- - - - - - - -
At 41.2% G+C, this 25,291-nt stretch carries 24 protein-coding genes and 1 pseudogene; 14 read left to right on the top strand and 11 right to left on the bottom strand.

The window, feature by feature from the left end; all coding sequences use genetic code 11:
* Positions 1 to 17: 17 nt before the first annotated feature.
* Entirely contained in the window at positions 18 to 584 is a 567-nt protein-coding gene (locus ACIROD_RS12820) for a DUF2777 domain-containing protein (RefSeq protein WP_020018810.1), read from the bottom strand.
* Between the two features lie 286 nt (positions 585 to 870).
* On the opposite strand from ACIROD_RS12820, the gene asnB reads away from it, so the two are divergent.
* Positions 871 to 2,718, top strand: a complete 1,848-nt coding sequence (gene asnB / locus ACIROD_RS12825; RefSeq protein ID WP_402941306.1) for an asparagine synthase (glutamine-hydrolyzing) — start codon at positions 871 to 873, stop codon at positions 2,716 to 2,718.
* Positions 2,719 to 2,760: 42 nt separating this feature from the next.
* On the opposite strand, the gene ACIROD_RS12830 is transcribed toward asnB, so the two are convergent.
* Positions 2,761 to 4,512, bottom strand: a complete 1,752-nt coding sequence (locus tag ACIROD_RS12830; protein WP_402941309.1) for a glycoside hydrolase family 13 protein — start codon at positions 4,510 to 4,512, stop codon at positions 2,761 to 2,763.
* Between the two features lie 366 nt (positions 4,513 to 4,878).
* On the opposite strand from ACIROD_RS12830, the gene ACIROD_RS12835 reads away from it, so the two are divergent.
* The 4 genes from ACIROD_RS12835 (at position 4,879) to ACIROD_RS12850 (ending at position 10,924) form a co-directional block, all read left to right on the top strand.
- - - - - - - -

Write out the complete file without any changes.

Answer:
At 41.2% G+C, this 25,291-nt stretch carries 24 protein-coding genes and 1 pseudogene; 14 read left to right on the top strand and 11 right to left on the bottom strand.

The window, feature by feature from the left end; all coding sequences use genetic code 11:
* Positions 1 to 17: 17 nt before the first annotated feature.
* Entirely contained in the window at positions 18 to 584 is a 567-nt protein-coding gene (locus ACIROD_RS12820) for a DUF2777 domain-containing protein (RefSeq protein WP_020018810.1), read from the bottom strand.
* Between the two features lie 286 nt (positions 585 to 870).
* On the opposite strand from ACIROD_RS12820, the gene asnB reads away from it, so the two are divergent.
* Positions 871 to 2,718, top strand: a complete 1,848-nt coding sequence (gene asnB / locus ACIROD_RS12825; RefSeq protein ID WP_402941306.1) for an asparagine synthase (glutamine-hydrolyzing) — start codon at positions 871 to 873, stop codon at positions 2,716 to 2,718.
* Positions 2,719 to 2,760: 42 nt separating this feature from the next.
* On the opposite strand, the gene ACIROD_RS12830 is transcribed toward asnB, so the two are convergent.
* Positions 2,761 to 4,512, bottom strand: a complete 1,752-nt coding sequence (locus tag ACIROD_RS12830; protein WP_402941309.1) for a glycoside hydrolase family 13 protein — start codon at positions 4,510 to 4,512, stop codon at positions 2,761 to 2,763.
* Between the two features lie 366 nt (positions 4,513 to 4,878).
* On the opposite strand from ACIROD_RS12830, the gene ACIROD_RS12835 reads away from it, so the two are divergent.
* The 4 genes from ACIROD_RS12835 (at position 4,879) to ACIROD_RS12850 (ending at position 10,924) form a co-directional block, all read left to right on the top strand.